IBM is teaming up with major brands like Pacific Gas and Electric Company and American Honda Motor Co. Inc to develop a pilot project, which will permit EVs to communicate with power grids. The project will test and exhibit the ability of an EV to receive and respond to charge commands based on the condition of the grid and the car’s battery health. With the ability to see the charging patterns, energy providers will be able to successfully handle charging during peak hours and, in the process, create programs, which will persuade people to drive green vehicles.
It’s been reported that by 2017, the world will see EVs grow by 2.9 million. While this spells good news for fossil fuel sources, it’s a problem for current power grids. The companies’ project has the ability to provide some relief for consumer and infrastructure apprehension by coming up with another layer of dexterity to the charging process.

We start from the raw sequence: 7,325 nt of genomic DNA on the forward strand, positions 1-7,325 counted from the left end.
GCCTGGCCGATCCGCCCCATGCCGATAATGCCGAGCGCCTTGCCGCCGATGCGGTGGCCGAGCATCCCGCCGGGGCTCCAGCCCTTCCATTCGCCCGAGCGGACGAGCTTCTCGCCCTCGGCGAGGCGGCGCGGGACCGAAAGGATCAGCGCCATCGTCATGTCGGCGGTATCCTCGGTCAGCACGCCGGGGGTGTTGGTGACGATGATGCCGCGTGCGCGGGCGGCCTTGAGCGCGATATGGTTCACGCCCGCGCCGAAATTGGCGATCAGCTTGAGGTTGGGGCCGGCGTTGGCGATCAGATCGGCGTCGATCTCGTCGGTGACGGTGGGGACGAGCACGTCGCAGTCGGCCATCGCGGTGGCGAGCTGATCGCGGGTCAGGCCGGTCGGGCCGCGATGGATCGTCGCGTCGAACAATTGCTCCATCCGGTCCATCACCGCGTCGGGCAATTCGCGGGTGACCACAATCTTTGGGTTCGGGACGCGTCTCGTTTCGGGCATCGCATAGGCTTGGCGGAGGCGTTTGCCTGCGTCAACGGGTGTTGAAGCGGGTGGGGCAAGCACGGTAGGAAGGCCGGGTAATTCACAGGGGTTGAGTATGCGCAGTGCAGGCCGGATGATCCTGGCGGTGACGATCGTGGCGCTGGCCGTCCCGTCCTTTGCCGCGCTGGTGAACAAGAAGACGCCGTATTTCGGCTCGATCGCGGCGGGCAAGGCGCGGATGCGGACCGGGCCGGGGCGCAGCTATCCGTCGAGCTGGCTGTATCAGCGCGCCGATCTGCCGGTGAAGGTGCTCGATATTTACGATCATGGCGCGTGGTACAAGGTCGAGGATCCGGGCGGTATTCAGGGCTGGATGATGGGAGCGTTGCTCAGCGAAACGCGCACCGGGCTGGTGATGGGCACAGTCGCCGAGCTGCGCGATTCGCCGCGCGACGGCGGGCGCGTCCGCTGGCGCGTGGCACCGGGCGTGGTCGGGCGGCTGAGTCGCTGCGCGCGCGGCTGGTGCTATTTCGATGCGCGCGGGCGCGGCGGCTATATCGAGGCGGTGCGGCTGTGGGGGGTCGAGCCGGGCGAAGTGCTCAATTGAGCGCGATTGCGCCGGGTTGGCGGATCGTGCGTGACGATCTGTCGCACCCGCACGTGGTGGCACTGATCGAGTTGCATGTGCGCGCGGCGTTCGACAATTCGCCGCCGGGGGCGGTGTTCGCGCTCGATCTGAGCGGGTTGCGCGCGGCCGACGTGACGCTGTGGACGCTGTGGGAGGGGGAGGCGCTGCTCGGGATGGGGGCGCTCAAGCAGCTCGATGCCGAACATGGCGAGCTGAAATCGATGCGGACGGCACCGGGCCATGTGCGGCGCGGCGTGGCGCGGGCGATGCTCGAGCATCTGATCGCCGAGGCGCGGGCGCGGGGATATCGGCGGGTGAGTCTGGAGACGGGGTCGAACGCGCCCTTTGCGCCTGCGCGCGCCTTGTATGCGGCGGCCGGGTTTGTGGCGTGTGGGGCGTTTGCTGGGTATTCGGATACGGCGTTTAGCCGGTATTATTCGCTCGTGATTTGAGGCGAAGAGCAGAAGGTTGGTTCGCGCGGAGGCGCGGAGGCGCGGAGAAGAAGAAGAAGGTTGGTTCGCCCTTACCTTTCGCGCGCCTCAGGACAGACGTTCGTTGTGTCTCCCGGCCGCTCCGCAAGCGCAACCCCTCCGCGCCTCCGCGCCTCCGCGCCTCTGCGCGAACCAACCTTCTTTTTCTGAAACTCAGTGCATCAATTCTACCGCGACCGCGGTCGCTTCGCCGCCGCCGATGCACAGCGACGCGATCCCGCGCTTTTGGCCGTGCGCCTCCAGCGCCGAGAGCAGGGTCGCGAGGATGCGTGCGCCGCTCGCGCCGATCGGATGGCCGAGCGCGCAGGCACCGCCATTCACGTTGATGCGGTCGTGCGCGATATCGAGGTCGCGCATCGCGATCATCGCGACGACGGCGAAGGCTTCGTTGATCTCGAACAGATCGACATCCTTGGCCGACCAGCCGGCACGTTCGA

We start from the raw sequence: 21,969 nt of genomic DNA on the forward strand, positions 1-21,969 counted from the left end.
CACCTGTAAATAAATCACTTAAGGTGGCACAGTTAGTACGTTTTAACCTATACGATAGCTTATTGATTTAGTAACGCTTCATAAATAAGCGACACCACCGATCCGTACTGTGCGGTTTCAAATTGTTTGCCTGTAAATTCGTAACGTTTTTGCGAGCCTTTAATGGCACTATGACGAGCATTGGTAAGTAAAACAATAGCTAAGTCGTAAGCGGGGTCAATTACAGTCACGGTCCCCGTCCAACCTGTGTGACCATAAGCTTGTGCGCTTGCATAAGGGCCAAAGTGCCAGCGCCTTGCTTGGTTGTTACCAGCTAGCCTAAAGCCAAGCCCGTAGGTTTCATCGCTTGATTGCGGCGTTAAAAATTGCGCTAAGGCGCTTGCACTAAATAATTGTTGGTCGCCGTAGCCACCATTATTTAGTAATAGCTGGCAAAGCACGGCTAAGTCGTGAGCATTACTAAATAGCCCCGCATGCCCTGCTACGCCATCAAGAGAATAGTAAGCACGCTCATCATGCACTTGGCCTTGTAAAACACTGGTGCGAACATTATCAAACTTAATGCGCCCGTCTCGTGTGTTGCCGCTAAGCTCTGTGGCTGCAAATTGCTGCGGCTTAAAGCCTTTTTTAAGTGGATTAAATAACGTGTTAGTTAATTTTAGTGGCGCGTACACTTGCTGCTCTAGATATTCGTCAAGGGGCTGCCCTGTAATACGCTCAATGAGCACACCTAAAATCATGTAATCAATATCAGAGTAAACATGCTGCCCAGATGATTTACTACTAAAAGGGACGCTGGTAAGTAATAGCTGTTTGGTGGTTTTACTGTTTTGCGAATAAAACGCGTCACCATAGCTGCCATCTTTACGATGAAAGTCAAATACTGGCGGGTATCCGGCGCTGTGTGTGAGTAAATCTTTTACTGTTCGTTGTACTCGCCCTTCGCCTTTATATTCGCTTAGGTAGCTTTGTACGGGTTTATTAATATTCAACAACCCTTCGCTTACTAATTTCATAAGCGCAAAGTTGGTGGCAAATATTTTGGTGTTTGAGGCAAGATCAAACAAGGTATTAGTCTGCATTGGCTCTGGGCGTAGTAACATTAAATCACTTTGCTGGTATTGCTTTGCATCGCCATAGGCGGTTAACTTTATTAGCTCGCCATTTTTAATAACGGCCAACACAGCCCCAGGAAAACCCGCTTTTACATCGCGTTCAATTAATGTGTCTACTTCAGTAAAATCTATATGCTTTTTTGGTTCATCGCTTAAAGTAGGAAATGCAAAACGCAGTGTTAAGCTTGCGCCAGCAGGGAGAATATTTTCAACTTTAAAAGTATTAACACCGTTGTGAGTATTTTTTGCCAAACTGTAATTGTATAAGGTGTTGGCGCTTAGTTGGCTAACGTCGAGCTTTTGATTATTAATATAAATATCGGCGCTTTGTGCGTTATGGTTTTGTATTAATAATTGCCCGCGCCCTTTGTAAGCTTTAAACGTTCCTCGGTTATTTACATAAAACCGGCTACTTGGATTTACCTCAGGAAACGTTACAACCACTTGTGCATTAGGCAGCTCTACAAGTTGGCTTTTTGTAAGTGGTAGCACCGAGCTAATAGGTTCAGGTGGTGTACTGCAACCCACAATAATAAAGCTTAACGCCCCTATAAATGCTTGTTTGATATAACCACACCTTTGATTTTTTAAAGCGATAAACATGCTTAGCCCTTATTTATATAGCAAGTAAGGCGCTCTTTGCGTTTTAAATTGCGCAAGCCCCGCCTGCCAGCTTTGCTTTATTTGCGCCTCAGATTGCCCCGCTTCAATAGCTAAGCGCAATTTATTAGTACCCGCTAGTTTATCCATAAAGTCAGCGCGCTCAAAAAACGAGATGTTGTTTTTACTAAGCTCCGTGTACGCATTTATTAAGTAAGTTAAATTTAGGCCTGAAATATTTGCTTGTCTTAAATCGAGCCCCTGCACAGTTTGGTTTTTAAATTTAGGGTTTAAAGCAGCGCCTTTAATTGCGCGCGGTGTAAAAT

Using IBM’s cloud based software platform, the project merges vehicle data and the grid to develop a customized charging plan for Honda’s Fit electric vehicles using the inbuilt vehicle communication system. The customized plan will create a direct channel to send and receive usage information that will improve grid management.
Once a Honda Fit EV is plugged into the charge post it begins a charge request through the car’s telematics system, which is sent to IBM’s software platform where info like grid data and battery state is received from PG&E. The data is merged to make an optimized charge schedule, which is sent back to the vehicle in a matter of seconds.
The IBM platform can also gather previous EV charging data and make a profile that can be utilized to predict the location and duration of charge loads. The program can decide how many vehicles are charging in a neighborhood and how much time it takes for each vehicle to reach a full charge.